Internally Coupled Ears (ICE): the cool part of sound localization
Prof. Leo van Hemmen (Physik-Department, Technische Universität München)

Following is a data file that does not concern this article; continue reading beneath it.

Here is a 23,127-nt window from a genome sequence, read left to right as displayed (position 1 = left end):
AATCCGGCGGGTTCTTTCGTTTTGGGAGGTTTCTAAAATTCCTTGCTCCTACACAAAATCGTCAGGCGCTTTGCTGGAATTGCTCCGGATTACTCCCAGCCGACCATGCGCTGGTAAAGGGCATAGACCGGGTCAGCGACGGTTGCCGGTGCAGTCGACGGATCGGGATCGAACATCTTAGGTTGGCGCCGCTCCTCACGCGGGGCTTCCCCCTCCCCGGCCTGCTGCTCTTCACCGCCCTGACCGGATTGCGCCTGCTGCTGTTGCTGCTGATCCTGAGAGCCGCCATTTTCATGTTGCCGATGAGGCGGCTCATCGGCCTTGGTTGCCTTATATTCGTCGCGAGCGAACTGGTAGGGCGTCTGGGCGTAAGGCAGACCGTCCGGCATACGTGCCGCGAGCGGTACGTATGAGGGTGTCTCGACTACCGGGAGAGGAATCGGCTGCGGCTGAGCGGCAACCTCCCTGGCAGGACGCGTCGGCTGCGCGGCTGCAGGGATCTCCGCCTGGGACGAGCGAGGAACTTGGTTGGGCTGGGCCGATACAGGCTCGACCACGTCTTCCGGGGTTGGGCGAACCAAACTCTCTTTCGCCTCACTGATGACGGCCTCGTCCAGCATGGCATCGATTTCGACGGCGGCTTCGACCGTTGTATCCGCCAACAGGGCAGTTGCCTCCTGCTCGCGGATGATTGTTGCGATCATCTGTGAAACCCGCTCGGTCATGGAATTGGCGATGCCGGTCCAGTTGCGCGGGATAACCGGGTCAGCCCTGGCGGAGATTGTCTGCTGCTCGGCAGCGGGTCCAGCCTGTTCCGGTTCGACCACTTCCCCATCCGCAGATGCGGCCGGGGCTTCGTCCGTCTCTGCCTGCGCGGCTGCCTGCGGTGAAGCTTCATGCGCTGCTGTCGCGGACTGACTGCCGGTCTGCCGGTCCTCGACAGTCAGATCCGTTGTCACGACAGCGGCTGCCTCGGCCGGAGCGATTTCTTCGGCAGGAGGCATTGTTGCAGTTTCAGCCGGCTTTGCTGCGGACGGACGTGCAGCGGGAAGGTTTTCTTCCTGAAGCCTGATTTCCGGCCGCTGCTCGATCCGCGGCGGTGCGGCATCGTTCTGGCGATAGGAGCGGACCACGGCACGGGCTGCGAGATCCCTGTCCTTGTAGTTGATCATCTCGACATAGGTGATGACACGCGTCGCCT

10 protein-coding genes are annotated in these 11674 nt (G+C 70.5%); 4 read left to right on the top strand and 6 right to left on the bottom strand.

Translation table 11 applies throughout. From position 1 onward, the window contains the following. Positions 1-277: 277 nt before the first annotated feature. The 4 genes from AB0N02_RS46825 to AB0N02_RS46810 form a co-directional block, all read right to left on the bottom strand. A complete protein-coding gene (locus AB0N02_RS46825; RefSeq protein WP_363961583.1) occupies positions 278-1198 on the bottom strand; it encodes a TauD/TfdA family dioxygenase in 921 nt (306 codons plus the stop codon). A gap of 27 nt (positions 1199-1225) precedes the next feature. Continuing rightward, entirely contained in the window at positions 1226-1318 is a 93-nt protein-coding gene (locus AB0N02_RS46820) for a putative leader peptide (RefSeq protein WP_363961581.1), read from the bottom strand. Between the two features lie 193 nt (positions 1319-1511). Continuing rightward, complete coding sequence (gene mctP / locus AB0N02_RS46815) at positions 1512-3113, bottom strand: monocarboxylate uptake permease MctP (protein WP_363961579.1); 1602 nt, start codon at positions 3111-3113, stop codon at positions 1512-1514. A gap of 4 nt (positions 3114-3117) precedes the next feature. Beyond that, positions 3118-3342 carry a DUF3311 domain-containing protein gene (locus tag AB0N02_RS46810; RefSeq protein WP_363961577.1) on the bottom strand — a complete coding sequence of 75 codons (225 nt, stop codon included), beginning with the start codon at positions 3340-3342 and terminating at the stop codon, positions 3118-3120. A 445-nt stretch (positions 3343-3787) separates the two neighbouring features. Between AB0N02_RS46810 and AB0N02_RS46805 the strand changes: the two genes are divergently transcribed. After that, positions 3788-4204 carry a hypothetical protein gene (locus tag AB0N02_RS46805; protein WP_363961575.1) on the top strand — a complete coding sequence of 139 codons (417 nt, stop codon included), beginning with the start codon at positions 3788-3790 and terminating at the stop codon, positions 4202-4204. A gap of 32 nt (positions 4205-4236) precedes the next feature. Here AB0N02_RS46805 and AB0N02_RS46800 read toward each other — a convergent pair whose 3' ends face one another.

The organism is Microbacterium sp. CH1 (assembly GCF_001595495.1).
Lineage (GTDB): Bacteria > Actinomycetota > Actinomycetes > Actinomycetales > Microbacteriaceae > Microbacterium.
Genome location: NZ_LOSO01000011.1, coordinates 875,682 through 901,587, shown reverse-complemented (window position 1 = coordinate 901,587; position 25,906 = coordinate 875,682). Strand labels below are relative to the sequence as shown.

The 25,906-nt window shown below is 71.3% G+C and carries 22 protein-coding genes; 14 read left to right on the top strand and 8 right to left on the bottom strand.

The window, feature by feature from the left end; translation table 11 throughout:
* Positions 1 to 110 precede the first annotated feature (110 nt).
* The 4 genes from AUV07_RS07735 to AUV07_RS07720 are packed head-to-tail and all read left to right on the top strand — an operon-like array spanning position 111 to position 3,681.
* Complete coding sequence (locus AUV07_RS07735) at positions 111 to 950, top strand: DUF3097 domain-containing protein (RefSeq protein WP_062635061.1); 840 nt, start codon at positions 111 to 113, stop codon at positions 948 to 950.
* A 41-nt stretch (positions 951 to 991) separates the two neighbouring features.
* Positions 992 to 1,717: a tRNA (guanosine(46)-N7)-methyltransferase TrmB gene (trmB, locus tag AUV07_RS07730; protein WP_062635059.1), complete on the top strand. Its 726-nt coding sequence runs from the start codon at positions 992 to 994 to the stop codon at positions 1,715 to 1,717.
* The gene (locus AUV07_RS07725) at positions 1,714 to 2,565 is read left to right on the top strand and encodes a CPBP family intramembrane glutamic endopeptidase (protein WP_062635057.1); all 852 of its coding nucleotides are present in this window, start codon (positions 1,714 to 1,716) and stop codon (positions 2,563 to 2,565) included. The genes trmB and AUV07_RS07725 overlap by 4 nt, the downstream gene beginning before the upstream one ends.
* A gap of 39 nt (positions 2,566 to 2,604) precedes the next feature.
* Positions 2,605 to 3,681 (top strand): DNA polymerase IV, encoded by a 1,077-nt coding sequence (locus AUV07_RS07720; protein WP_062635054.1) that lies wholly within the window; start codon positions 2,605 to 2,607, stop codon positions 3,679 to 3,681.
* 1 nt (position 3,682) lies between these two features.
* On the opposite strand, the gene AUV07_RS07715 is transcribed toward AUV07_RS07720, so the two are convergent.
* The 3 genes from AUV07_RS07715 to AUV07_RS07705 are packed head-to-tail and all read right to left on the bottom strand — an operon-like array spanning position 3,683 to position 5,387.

Internally coupled ears, for short ICE, provide a powerful means of enhancing (in a direction-dependent fashion) the input difference between left and right ear due to an external sound source. ICE occurs in many animal groups, such as frogs, lizards, birds, and crocodilia. Two factors play a key role. First, the physical geometry of the air-filled cavity connecting the two ear drums. Second, the fundamental frequency and hence the elastic properties of the tympana connecting the outside auditory world with the air-filled interior connection. They determine how ICE and hence auditory processing work.